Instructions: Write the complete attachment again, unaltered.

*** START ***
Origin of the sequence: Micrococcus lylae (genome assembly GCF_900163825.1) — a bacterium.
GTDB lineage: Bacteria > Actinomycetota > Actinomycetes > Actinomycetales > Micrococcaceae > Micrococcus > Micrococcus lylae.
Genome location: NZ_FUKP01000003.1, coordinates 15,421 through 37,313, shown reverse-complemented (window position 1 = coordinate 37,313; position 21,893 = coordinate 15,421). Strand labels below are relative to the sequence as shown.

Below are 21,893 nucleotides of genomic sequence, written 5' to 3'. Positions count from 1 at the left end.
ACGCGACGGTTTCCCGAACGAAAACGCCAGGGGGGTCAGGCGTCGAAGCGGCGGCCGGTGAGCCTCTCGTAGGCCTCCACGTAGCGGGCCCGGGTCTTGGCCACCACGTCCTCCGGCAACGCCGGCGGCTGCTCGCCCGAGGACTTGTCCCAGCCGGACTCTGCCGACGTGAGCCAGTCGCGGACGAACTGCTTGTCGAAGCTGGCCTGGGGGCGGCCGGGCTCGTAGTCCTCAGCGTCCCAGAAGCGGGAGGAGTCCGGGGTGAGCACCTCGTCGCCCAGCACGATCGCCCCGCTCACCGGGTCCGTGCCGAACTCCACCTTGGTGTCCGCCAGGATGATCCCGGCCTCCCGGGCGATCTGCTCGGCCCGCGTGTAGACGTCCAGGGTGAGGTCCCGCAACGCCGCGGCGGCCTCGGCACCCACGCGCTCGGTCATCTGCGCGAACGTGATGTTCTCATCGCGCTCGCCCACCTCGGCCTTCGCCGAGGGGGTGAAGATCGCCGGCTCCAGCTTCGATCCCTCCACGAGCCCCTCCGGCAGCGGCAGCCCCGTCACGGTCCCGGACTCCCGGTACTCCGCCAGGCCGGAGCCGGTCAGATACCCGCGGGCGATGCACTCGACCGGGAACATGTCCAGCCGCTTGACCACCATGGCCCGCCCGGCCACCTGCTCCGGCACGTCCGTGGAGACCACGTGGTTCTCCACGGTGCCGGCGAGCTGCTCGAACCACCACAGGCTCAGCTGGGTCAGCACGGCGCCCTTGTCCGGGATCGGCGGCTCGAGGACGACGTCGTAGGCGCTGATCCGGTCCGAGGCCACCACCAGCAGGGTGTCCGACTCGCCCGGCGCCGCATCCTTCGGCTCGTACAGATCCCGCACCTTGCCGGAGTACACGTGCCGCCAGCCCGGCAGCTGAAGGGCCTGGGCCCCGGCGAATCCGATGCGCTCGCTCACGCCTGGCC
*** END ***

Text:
Origin of the sequence: Micrococcus lylae (genome assembly GCF_900163825.1) — a bacterium.
GTDB lineage: Bacteria > Actinomycetota > Actinomycetes > Actinomycetales > Micrococcaceae > Micrococcus > Micrococcus lylae.
Genome location: NZ_FUKP01000003.1, coordinates 15,421 through 37,313, shown reverse-complemented (window position 1 = coordinate 37,313; position 21,893 = coordinate 15,421). Strand labels below are relative to the sequence as shown.

Below are 21,893 nucleotides of genomic sequence, written 5' to 3'. Positions count from 1 at the left end.
ACGCGACGGTTTCCCGAACGAAAACGCCAGGGGGGTCAGGCGTCGAAGCGGCGGCCGGTGAGCCTCTCGTAGGCCTCCACGTAGCGGGCCCGGGTCTTGGCCACCACGTCCTCCGGCAACGCCGGCGGCTGCTCGCCCGAGGACTTGTCCCAGCCGGACTCTGCCGACGTGAGCCAGTCGCGGACGAACTGCTTGTCGAAGCTGGCCTGGGGGCGGCCGGGCTCGTAGTCCTCAGCGTCCCAGAAGCGGGAGGAGTCCGGGGTGAGCACCTCGTCGCCCAGCACGATCGCCCCGCTCACCGGGTCCGTGCCGAACTCCACCTTGGTGTCCGCCAGGATGATCCCGGCCTCCCGGGCGATCTGCTCGGCCCGCGTGTAGACGTCCAGGGTGAGGTCCCGCAACGCCGCGGCGGCCTCGGCACCCACGCGCTCGGTCATCTGCGCGAACGTGATGTTCTCATCGCGCTCGCCCACCTCGGCCTTCGCCGAGGGGGTGAAGATCGCCGGCTCCAGCTTCGATCCCTCCACGAGCCCCTCCGGCAGCGGCAGCCCCGTCACGGTCCCGGACTCCCGGTACTCCGCCAGGCCGGAGCCGGTCAGATACCCGCGGGCGATGCACTCGACCGGGAACATGTCCAGCCGCTTGACCACCATGGCCCGCCCGGCCACCTGCTCCGGCACGTCCGTGGAGACCACGTGGTTCTCCACGGTGCCGGCGAGCTGCTCGAACCACCACAGGCTCAGCTGGGTCAGCACGGCGCCCTTGTCCGGGATCGGCGGCTCGAGGACGACGTCGTAGGCGCTGATCCGGTCCGAGGCCACCACCAGCAGGGTGTCCGACTCGCCCGGCGCCGCATCCTTCGGCTCGTACAGATCCCGCACCTTGCCGGAGTACACGTGCCGCCAGCCCGGCAGCTGAAGGGCCTGGGCCCCGGCGAATCCGATGCGCTCGCTCACGCCTGGCC